Epigram on the Twentieth

  • Book XI - Convivial and Satirical Epigrams

    No. 44 - Philodemus


    "To-morrow, dearest Piso, your friend, beloved by the Muses, who keeps our annual feast of the twentieth invites you to come after the ninth hour to his simple cottage. If you miss udders and draughts of Chian wine, you will see at least sincere friends and you will hear things far sweeter than the land of the Phaeacians. But if you ever cast your eyes on me, Piso, we shall celebrate the twentieth richly instead of simply."

    Translated W. R. Paton

  • That reminds me that DeWitt says the Phaecaen analogy was of considerable interest to Epicurus as an example of the best life being focused on pleasure.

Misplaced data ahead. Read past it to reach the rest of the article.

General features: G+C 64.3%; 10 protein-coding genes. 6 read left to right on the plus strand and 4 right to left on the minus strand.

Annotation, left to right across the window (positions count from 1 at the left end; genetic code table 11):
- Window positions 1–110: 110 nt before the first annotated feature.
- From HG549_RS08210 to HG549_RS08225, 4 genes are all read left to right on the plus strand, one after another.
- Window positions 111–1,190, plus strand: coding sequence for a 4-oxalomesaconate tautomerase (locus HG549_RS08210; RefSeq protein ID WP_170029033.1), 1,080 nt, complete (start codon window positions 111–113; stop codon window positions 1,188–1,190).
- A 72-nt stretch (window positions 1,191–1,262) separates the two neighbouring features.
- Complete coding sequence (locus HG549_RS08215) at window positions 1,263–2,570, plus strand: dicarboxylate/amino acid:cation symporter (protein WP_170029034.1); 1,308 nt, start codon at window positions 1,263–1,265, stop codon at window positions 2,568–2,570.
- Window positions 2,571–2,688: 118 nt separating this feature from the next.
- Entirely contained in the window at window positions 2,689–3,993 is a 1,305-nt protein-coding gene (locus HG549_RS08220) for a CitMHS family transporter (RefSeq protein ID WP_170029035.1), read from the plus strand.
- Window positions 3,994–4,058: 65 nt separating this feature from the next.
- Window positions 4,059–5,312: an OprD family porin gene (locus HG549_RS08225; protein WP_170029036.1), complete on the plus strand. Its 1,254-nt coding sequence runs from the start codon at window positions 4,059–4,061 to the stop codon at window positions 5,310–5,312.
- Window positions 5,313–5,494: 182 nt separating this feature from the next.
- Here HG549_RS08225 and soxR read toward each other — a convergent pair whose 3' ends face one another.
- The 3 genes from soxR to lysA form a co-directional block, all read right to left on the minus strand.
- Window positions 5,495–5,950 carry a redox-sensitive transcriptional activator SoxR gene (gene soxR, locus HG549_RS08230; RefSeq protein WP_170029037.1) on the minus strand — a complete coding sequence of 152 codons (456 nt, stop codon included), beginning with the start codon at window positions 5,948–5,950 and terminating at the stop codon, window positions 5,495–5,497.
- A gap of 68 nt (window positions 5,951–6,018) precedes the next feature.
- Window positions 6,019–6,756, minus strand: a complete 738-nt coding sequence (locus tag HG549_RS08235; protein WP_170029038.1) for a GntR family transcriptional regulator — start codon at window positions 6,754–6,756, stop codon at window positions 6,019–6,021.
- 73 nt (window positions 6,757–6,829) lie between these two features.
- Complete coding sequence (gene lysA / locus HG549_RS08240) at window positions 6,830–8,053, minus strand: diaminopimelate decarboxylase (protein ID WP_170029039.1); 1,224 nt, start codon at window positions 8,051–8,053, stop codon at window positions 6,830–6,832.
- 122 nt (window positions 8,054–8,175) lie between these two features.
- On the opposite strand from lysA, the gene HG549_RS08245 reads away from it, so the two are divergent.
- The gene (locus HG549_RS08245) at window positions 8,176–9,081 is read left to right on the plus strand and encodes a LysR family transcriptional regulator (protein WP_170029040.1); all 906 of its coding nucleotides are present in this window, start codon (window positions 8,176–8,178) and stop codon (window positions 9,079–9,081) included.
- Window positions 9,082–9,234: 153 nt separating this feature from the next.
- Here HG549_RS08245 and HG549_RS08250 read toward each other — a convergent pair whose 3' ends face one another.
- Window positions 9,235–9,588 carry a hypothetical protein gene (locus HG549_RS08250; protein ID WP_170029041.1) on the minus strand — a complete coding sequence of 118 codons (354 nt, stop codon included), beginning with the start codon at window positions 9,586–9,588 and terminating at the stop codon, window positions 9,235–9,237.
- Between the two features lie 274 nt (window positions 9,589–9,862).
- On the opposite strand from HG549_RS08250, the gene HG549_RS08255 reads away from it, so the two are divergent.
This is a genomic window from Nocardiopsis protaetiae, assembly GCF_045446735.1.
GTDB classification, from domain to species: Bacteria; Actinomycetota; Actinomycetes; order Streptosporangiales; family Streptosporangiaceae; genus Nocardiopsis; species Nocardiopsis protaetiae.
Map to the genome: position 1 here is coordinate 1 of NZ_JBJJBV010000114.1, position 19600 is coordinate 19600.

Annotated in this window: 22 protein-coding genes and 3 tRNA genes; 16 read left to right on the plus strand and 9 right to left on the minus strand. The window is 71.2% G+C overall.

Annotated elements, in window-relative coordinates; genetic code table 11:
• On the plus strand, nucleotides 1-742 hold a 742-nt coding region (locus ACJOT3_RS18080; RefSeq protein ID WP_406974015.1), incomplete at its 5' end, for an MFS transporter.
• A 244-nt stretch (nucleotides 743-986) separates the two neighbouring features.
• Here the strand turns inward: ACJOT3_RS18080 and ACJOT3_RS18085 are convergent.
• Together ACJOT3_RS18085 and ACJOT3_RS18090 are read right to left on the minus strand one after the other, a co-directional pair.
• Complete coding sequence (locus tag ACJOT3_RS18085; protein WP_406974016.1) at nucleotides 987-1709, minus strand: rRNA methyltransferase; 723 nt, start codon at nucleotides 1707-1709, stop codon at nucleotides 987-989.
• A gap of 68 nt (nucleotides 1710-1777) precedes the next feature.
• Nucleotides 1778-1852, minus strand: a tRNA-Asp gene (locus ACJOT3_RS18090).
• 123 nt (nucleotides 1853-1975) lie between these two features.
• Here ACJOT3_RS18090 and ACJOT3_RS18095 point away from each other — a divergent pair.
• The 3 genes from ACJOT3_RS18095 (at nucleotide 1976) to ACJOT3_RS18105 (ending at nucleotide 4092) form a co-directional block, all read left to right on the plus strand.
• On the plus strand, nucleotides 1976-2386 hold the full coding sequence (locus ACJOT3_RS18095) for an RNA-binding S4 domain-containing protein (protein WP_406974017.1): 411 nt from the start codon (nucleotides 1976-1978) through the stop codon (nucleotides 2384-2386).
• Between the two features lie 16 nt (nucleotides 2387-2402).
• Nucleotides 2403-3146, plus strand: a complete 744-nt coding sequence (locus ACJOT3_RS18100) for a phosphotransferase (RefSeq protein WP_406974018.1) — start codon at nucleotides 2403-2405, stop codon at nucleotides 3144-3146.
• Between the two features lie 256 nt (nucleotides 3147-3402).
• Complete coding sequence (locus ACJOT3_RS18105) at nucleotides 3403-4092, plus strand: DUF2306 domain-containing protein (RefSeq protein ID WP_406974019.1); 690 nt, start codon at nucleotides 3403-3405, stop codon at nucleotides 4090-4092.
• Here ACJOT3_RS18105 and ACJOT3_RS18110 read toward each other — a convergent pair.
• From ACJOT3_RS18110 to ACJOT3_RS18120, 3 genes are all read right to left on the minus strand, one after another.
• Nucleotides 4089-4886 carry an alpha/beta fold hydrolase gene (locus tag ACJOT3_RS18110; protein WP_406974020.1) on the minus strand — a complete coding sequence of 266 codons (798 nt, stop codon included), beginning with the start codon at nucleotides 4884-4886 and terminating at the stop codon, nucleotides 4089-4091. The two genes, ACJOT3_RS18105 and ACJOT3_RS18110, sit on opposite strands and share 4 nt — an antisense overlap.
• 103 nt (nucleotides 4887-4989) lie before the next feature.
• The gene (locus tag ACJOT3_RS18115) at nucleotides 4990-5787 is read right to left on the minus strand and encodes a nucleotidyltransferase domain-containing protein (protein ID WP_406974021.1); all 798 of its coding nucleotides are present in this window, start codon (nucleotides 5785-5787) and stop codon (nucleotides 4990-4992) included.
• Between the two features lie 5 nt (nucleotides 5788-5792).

• JJElbert what a service you're providing by posting all these! I just made it through all your current threads. I was going to like and thank every one, but I thought that might be overkill. Please take this post as a virtual pan-thank-you! :) I especially appreciate your including the original texts!! :thumbup::thumbup:I may go through and pick out a few favorite lines or words. For example, line 3 has εικαδα δειπνιζων (eikada deipnizōn) is "the feast of the twentieth". The fact that it's the ενιαυσιον"annual" is a little surprising but maybe they had one big one a year where everyone was invited in addition to monthly smaller events.